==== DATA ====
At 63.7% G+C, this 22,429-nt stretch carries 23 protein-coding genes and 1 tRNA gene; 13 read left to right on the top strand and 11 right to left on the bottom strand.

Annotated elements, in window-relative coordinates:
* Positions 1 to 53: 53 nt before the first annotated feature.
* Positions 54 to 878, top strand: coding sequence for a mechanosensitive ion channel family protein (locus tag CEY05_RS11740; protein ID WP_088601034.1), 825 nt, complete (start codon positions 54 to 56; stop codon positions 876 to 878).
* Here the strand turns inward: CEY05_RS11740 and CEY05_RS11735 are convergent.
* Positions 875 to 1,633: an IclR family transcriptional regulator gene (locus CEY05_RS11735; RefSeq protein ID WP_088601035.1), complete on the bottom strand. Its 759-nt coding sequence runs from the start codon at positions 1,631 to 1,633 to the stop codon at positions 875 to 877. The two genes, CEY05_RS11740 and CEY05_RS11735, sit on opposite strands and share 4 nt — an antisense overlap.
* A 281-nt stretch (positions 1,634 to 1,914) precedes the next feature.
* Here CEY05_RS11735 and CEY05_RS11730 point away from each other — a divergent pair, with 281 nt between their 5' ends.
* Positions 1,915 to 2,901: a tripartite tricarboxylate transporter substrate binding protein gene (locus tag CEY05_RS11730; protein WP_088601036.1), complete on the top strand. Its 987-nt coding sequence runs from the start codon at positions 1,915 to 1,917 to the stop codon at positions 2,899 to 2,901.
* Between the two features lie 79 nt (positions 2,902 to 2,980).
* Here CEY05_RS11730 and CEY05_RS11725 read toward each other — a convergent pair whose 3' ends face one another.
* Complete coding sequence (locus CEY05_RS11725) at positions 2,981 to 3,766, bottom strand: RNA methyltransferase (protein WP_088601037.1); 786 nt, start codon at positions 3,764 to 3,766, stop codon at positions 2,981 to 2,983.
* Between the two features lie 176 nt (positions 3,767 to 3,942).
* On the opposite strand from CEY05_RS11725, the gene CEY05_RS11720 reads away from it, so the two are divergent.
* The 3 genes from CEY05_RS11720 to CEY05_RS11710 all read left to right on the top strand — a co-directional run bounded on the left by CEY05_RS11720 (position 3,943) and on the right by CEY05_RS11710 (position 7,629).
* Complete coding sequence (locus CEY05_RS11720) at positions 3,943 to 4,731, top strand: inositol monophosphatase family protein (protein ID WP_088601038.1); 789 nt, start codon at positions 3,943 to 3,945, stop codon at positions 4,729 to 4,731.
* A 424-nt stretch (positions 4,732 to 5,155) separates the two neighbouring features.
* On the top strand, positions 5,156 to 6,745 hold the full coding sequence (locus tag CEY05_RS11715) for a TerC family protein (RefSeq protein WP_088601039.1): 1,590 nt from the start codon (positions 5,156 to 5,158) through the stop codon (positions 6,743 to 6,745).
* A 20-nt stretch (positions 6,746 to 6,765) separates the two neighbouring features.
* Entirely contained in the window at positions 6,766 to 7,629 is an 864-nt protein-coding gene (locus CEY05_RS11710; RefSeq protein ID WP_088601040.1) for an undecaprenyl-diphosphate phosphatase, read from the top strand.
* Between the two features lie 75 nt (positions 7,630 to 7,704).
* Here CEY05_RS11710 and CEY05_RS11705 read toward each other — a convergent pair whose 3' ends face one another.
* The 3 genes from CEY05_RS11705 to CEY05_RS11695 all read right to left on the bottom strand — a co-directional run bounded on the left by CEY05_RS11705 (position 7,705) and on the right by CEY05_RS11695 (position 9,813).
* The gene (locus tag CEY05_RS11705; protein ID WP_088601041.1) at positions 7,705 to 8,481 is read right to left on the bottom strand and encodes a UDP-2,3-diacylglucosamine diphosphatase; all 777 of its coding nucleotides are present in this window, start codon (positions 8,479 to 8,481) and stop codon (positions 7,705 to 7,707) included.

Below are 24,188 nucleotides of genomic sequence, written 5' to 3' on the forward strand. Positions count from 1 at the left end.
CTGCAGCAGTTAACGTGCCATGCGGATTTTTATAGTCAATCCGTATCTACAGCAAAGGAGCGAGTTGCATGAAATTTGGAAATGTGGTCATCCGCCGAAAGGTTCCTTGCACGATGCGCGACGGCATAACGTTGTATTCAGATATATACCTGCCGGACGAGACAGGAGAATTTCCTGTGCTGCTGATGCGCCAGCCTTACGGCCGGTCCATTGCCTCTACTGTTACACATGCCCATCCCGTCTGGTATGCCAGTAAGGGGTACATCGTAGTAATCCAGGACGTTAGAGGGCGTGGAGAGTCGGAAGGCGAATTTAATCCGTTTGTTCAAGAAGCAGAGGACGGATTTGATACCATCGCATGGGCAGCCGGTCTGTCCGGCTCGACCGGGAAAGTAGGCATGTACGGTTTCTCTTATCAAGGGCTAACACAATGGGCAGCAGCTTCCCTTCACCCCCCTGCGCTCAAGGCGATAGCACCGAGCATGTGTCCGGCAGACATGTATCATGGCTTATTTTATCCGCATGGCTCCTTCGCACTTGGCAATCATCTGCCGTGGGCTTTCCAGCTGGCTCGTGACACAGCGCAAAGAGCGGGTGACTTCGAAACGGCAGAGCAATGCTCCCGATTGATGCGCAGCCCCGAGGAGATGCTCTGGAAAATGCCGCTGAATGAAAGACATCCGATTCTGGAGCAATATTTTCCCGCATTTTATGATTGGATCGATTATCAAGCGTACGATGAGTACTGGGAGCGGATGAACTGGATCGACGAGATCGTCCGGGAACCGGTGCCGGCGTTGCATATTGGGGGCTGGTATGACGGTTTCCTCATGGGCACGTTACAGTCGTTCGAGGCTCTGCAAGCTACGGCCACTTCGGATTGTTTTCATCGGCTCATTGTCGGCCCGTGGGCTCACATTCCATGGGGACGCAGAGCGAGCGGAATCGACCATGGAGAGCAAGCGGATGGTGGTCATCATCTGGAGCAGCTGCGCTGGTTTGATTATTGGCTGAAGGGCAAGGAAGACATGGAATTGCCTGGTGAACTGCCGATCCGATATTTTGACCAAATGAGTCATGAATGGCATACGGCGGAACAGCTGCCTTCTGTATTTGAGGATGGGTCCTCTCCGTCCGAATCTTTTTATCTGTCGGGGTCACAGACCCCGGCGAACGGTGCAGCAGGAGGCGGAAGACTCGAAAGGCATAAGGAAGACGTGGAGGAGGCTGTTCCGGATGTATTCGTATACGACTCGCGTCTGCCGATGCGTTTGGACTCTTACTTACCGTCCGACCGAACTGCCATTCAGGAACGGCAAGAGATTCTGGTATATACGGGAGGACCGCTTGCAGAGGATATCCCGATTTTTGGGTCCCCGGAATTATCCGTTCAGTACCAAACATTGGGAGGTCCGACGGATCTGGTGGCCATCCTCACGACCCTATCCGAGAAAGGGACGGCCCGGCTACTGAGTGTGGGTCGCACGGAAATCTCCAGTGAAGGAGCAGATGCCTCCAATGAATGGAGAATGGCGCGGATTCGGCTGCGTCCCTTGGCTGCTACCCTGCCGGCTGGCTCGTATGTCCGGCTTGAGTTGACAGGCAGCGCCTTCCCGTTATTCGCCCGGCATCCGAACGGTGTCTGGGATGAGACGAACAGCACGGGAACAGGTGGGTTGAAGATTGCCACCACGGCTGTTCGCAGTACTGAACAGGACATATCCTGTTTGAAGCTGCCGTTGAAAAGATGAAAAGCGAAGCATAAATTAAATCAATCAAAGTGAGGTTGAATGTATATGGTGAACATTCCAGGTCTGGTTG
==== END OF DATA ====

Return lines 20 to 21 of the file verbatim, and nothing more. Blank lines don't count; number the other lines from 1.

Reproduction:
* Entirely contained in the window at positions 6,766 to 7,629 is an 864-nt protein-coding gene (locus CEY05_RS11710; RefSeq protein ID WP_088601040.1) for an undecaprenyl-diphosphate phosphatase, read from the top strand.
* Between the two features lie 75 nt (positions 7,630 to 7,704).